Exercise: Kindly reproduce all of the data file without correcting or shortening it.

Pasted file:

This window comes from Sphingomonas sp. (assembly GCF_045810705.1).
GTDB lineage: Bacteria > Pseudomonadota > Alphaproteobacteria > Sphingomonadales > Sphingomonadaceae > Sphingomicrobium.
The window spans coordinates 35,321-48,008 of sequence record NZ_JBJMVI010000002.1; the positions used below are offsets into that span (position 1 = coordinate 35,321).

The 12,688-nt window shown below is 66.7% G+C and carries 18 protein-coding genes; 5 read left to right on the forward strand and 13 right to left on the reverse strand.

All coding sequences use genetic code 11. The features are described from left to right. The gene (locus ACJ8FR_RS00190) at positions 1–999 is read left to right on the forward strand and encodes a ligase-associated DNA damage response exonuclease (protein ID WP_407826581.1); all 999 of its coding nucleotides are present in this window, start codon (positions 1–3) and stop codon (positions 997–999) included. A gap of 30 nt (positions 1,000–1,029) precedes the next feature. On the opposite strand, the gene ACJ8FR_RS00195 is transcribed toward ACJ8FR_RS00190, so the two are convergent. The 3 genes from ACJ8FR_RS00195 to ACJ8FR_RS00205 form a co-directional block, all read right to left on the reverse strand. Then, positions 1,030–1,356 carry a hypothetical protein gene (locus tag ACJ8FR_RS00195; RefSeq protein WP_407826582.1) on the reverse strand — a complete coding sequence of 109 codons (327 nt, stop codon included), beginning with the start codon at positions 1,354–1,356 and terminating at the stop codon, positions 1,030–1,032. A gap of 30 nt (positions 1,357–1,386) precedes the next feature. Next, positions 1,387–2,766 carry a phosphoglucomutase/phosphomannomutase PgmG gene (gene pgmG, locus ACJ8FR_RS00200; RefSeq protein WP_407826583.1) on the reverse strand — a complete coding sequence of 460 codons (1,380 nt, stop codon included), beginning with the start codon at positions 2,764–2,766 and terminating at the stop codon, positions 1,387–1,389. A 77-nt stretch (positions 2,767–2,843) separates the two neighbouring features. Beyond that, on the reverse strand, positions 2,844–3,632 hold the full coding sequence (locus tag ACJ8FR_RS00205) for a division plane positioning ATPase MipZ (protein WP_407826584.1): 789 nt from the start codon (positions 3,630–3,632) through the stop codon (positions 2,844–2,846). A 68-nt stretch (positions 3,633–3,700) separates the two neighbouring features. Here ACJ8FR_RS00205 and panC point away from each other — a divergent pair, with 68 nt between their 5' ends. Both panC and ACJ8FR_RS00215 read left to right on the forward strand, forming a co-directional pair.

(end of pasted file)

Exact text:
This window comes from Sphingomonas sp. (assembly GCF_045810705.1).
GTDB lineage: Bacteria > Pseudomonadota > Alphaproteobacteria > Sphingomonadales > Sphingomonadaceae > Sphingomicrobium.
The window spans coordinates 35,321-48,008 of sequence record NZ_JBJMVI010000002.1; the positions used below are offsets into that span (position 1 = coordinate 35,321).

The 12,688-nt window shown below is 66.7% G+C and carries 18 protein-coding genes; 5 read left to right on the forward strand and 13 right to left on the reverse strand.

All coding sequences use genetic code 11. The features are described from left to right. The gene (locus ACJ8FR_RS00190) at positions 1–999 is read left to right on the forward strand and encodes a ligase-associated DNA damage response exonuclease (protein ID WP_407826581.1); all 999 of its coding nucleotides are present in this window, start codon (positions 1–3) and stop codon (positions 997–999) included. A gap of 30 nt (positions 1,000–1,029) precedes the next feature. On the opposite strand, the gene ACJ8FR_RS00195 is transcribed toward ACJ8FR_RS00190, so the two are convergent. The 3 genes from ACJ8FR_RS00195 to ACJ8FR_RS00205 form a co-directional block, all read right to left on the reverse strand. Then, positions 1,030–1,356 carry a hypothetical protein gene (locus tag ACJ8FR_RS00195; RefSeq protein WP_407826582.1) on the reverse strand — a complete coding sequence of 109 codons (327 nt, stop codon included), beginning with the start codon at positions 1,354–1,356 and terminating at the stop codon, positions 1,030–1,032. A gap of 30 nt (positions 1,357–1,386) precedes the next feature. Next, positions 1,387–2,766 carry a phosphoglucomutase/phosphomannomutase PgmG gene (gene pgmG, locus ACJ8FR_RS00200; RefSeq protein WP_407826583.1) on the reverse strand — a complete coding sequence of 460 codons (1,380 nt, stop codon included), beginning with the start codon at positions 2,764–2,766 and terminating at the stop codon, positions 1,387–1,389. A 77-nt stretch (positions 2,767–2,843) separates the two neighbouring features. Beyond that, on the reverse strand, positions 2,844–3,632 hold the full coding sequence (locus tag ACJ8FR_RS00205) for a division plane positioning ATPase MipZ (protein WP_407826584.1): 789 nt from the start codon (positions 3,630–3,632) through the stop codon (positions 2,844–2,846). A 68-nt stretch (positions 3,633–3,700) separates the two neighbouring features. Here ACJ8FR_RS00205 and panC point away from each other — a divergent pair, with 68 nt between their 5' ends. Both panC and ACJ8FR_RS00215 read left to right on the forward strand, forming a co-directional pair.